CPT 99439

This CPT code is a supplement to CPT 99490 or 99491 and carries all of the same basic eligibility requirements. CPT 99439 covers up to two additional 20-minute blocks of CCM services per patient per calendar month and can be billed at a rate of $47 for each eligible patient who receives this care. This code is billable as needed, up to two times per month.

What is remote patient monitoring (RPM)?

Remote patient monitoring, or RPM for short, is often used as a supplement to CCM and sees providers collecting physiologic data from health monitoring devices – such as blood glucose monitors, blood pressure monitors, scales and pulse oximeters – in order to track and manage conditions remotely.

Providers give qualifying patients devices to use at home and data is transmitted electronically. To qualify for reimbursement, RPM data must be collected in this way and cannot be self-reported by the patient or collected with their personal devices.

Remote patient monitoring CPT codes

In 2018, CMS introduced CPT codes to reimburse providers for delivering RPM services to patients. The RPM reimbursement codes are similar to the Chronic Care Management (CCM) codes, but add device data collection and review to the requirements.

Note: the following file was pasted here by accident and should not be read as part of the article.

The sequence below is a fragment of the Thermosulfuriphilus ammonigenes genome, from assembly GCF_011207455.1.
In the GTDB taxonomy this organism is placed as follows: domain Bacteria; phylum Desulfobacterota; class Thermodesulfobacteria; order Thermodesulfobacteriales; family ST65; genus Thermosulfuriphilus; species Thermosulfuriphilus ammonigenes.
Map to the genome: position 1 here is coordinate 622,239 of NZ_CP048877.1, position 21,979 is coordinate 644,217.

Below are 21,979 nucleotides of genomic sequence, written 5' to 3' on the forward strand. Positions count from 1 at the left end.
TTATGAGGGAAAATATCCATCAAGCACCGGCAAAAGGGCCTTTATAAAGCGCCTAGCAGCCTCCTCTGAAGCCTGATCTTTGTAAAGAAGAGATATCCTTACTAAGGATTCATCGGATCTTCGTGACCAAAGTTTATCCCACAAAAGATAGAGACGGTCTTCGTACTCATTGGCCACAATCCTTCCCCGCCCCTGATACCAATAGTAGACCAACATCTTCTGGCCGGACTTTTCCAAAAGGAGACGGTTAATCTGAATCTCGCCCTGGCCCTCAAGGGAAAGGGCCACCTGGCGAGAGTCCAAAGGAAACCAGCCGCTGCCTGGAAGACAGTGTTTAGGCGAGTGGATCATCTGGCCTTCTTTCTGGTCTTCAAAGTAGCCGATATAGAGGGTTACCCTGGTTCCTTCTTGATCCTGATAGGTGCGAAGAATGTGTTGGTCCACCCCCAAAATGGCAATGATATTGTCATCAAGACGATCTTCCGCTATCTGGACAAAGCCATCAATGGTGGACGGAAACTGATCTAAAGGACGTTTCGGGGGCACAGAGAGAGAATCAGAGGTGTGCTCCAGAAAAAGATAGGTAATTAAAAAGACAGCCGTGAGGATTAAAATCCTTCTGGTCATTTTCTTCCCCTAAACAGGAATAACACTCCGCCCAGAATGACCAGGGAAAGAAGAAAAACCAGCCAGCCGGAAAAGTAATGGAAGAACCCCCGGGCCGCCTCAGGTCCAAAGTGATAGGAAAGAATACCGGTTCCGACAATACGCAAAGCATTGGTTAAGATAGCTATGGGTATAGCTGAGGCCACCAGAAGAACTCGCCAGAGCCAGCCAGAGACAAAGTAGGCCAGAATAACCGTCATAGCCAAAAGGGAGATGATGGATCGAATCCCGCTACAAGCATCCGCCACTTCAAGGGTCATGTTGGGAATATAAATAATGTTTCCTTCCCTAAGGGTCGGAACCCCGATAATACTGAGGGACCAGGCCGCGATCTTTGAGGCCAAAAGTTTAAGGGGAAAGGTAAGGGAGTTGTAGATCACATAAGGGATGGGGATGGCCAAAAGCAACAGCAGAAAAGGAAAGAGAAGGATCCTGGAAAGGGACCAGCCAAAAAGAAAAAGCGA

Here is a breakdown of the RPM CPT codes and reimbursements currently available:

CPT Code Services covered Reimbursement rate*
99453 Initial device setup $21
99454 Ongoing vitals monitoring via devices $49
99457 20 minutes of monitoring and care management (includes interactive communication with patient) $49
99458 Additional 20 minutes of monitoring and care management services $40

CPT 99453: Initiation of device monitoring and setup

This code covers time spent setting up a new device for a patient and is reimbursed at an average rate of $21 per instance. This requires a prescription, patient consent, and that the device is able to automatically transmit data to the selected provider.

Note that this code can only be reimbursed once per patient per 30-day period, even if the patient is using multiple RPM devices. The reimbursement rate for this code saw a modest increase of 13% in 2022.